The Phillies, who have played in more 1 or 2-run games than any team in baseball, find themselves just 3.5 games back of the Mets for the division lead. Ryan Madson and the Phils take aim at a sweep this afternoon to pull even closer.
If the Phillies get to October, they will have overcome more early adversity than any other team with a fighting chance (so that rules out Kansas City). Here's a list:
-- Starting pitching.
-- A horrendous, deflating home showing the first two weeks of the season.
-- Failing to make timely hits.
-- Defensive gaffs and baserunning blunders.
-- Little production from the bottom of the order.
These are the reasons the Phillies have no business being in the NL East mix. Instead, they are right there. They have won 7 of their last 10 games to separate themselves from the Braves and pull closer to the front-running Mets.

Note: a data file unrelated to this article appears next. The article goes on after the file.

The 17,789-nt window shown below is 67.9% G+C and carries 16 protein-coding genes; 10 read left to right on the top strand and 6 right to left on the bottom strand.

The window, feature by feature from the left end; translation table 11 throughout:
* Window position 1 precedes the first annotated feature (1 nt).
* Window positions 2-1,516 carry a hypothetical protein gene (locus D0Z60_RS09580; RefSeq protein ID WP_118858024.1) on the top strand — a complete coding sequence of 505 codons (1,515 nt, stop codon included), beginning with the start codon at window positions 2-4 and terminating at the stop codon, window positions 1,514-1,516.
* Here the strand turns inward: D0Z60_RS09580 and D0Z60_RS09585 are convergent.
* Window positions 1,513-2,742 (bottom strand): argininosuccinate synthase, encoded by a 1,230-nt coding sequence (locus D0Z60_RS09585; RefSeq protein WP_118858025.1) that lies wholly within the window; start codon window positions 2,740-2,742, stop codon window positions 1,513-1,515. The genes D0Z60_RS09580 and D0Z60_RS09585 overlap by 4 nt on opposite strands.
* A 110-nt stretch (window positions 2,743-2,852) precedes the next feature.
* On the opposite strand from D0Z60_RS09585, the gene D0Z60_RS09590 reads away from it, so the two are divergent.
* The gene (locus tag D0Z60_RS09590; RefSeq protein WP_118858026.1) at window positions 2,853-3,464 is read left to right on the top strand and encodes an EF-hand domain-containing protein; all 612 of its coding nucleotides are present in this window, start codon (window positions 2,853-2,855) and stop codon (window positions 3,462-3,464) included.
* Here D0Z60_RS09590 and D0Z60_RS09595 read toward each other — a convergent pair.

The Phillies are getting tough. The Phillies are 18-16 in close games, which is the most nail-biters in baseball. They come into this afternoon with the second-best road record in the National League. Their bullpen has been rock solid of late, and they’ve received three consecutive good starts from Brett Myers, Cory Lidle and Cole Hamels. Finally, they have become the aggressor.
The Diamondbacks came into this series red-hot after a four-game sweep of Atlanta. In game one, the Phillies put out the fire, making perhaps their biggest statement of the season by getting past Brandon Webb’s start with a come-from-behind victory. Yesterday, they made Russ Ortiz pay for all those skin-of-the-teeth starts he used to have against the Phils when he was with Atlanta. Ortiz never impressed me.
Ryan Madson (5-3 6.04 ERA) takes the ball in an ideal situation against a rookie pitcher. Right-hander Dustin Nippert will be making his season debut. He went 7-1 with a 3.47 ERA at Triple-A Tucson.